From its beginnings, Valentina De’ Mathà’s research has investigated the dynamic and unstable relationships between man and nature, through the perspective of mutation, inquiring into the laws of cause and effect which govern the fluctuations between these two poles and their metamorphosis. In this installation presented at the Limonaia di Villa Saroli, the artist once again focuses her attention on nature, borrowing its materials: earth, fruit, wine, water, and bread, are neatly arranged onto plates in a meticulously thought-out composition which delivers highly effective relationships of form, light and colour, capable of transporting the observer into a state of secluded contemplation and, at the same time, generating a synesthesia involving the various perceptive areas, relating senses of smell, touch and vision. It is a table of the senses, therefore, where the notions of caducity and transience suggested by the decay of the fruit are blended with the concept of rebirth offered by the fragile shoots which inhabit the plates. Built on binary associations, between life and death, the beginning and the end, but principally on the metamorphosis of the elements and the eternal dance of entropic disorder, this work suggests an awareness of the processes which are fundamental to us all.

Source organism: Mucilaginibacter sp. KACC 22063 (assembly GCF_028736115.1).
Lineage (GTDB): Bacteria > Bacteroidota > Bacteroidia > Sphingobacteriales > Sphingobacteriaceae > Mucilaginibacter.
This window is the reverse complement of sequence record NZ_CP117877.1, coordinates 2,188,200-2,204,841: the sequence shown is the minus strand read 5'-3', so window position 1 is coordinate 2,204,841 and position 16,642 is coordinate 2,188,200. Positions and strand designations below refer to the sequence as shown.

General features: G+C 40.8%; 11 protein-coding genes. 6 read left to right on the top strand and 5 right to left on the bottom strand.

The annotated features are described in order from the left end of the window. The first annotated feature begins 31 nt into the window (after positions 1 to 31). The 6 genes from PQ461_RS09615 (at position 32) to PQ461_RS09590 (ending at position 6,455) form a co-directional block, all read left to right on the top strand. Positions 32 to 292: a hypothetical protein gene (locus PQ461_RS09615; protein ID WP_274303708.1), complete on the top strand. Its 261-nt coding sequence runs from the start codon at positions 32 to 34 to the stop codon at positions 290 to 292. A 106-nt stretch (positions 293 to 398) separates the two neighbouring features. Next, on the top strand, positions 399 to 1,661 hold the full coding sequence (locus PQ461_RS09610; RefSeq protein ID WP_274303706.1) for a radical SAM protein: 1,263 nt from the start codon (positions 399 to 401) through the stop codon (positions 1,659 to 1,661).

Almost a counterpart to the “still life” genre, De’ Mathà’s nature is alive, expressing the sense of life, respect for nature’s cycles and its temporality, the total acceptance of the eternal wheel of life and death. The dichotomy between “food” and “nourishment”, alimentation and nutrition, body and soul, is investigated here with an attentive and disturbing look, and a reference to Lucretius who, in his De rerum natura exorcised the fear of death through a reference to a culinary image: “Those about to die”, Lucretius explains, “must think like a guest who is sated when the banquet ends: if life has been full of joy, then you can retreat from it like a guest who is full and happy after a rich banquet; while if life was marked by pain and sadness, there can be no sense in hoping for it to continue, dragging oneself through new sufferings”. This is an invitation to a lavish banquet of nourishment, more than simply food: we nourish ourselves with symbols and meanings, passions and emotions, transforming them into the joy of living, which is then donated once again to mother earth who feeds us with her fruits.
As Ludwig Feuerbach said:“We are what we eat”, but more importantly, we are what we nourish ourselves with, and what we nourish the world with. (Maria Savarese, independent curator)